I believe the hibernate and stop mode wakeup times are roughly the same. There is a slight difference in behavior and current draw while they are "reset/off" in the two modes, but once the chip goes to startup they behave pretty much the same.
Lower advertising intervals and deep-sleep will get you the most power saving while still having the device's BLE chip running. Using hibernate or Stop will save exponentially more power, but both of those require an external button press/IO toggle to start the chip going again.
Unless you want the increased power saving of the hibernate/stop modes over the deep-sleep modes in exchange for having to push a button to manually reset the device, then deep-sleep is the most common mode for saving power while still running the device (with deep-sleep you can still get years of power off of a coin-cell with proper application). Here is the app note on power modes and saving battery life: AN92584 - Designing for Low Power and Estimating Battery Life for BLE Applications
The latency and Connection Supervision are described in the BLE component datasheet, but Slave Latency understanding - Bluetooth® low energy Forum - Bluetooth® low energy - TI E2E Community and Connection parameters - Introduction to mbed BLE explain why you would modify/use the slave latency, and the connection supervision timeout is essentially an overall connection timeout for the devices not having communication for x ms of time.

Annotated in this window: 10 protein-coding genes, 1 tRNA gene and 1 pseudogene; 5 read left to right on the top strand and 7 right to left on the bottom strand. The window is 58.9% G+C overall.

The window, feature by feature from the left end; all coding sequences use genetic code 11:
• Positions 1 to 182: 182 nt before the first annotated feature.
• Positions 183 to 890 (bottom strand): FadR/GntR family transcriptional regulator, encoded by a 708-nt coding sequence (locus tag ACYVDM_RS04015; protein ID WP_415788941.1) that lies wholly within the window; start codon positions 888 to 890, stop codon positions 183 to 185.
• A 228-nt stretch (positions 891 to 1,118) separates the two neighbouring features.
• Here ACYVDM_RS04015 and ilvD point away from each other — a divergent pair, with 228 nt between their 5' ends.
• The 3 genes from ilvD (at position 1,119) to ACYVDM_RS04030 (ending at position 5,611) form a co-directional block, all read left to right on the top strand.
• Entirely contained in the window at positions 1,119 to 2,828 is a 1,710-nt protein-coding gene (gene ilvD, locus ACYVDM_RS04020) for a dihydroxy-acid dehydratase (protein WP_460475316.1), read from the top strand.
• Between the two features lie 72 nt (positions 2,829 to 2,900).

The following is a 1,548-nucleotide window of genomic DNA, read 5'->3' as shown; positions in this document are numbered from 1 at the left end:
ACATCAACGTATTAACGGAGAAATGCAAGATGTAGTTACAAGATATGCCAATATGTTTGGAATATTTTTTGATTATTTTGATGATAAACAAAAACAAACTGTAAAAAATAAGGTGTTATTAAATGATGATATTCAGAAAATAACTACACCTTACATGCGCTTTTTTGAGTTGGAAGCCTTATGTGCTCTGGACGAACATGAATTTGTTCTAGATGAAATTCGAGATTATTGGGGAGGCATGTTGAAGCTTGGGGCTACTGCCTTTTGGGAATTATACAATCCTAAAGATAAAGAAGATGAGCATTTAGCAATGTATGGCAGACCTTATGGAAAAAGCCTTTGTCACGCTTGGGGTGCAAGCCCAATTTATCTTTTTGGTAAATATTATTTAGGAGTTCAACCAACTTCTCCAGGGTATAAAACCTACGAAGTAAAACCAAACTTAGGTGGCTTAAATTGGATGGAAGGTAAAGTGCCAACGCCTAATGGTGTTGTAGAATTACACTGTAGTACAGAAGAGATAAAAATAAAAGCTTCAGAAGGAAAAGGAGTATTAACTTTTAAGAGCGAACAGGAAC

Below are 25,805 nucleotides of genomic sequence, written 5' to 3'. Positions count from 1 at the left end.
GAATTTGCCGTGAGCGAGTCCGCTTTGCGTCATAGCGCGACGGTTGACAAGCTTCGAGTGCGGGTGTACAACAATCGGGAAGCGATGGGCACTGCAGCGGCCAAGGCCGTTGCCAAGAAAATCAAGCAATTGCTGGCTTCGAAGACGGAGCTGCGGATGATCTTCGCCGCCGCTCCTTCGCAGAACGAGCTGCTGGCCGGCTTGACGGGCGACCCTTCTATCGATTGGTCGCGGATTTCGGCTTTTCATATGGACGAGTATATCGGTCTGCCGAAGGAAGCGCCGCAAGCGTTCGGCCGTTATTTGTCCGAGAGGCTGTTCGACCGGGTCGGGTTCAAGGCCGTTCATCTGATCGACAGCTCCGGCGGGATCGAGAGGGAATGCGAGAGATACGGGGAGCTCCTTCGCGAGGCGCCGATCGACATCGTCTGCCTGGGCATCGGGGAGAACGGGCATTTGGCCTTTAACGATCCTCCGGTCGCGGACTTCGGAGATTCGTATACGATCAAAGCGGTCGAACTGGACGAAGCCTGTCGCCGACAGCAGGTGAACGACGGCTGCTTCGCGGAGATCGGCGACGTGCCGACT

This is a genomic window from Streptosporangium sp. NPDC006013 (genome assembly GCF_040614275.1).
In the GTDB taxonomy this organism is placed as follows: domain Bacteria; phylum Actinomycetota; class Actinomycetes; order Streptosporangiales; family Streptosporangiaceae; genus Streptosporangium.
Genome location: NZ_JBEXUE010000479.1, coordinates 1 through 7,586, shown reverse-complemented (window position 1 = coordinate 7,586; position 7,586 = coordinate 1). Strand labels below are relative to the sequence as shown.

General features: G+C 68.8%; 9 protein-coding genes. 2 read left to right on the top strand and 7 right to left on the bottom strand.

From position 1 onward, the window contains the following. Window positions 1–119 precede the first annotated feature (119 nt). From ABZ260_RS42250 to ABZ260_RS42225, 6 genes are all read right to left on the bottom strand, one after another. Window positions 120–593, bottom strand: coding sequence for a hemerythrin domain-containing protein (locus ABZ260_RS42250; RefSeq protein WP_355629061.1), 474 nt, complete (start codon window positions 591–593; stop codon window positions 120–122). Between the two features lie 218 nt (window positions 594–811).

If either the slave latency of the supervision timeout fail, then the connection will end. There would be no effective difference in behavior for one ending versus the other ending. But, the central device doesn't have to end the connection after the supervision timeout (slave latency either I think), but can instead use it as a notification of the remote device being missing/unresponsive.
If you don't need a feature/functionality, you don't have to use it
Googling "BLE" followed by the keyword search terms generally yield good results, as most of the BLE features/functions are extremely standardized across the industry. Right-clicking the BLE component and opening the datasheet/api documentation will also give you a large library of information on BLE operation (I recommend using the search functions to find specifics you are looking for)
The peripheral can only suggest connection settings, as the central is the device in charge of the connection overall, thus it can veto/ignore/use any settings that the peripheral suggests at it's own free will.
PS: I do agree that the documentation is had to read/find what you need to know in order to learn BLE, but if you already know BLE, learning how the Cypress chip is different from other chips is relatively simple. I recommend BLE tutorials/videos/getting started first, as the documentation is aimed at knowledgeable developers more so than new developers.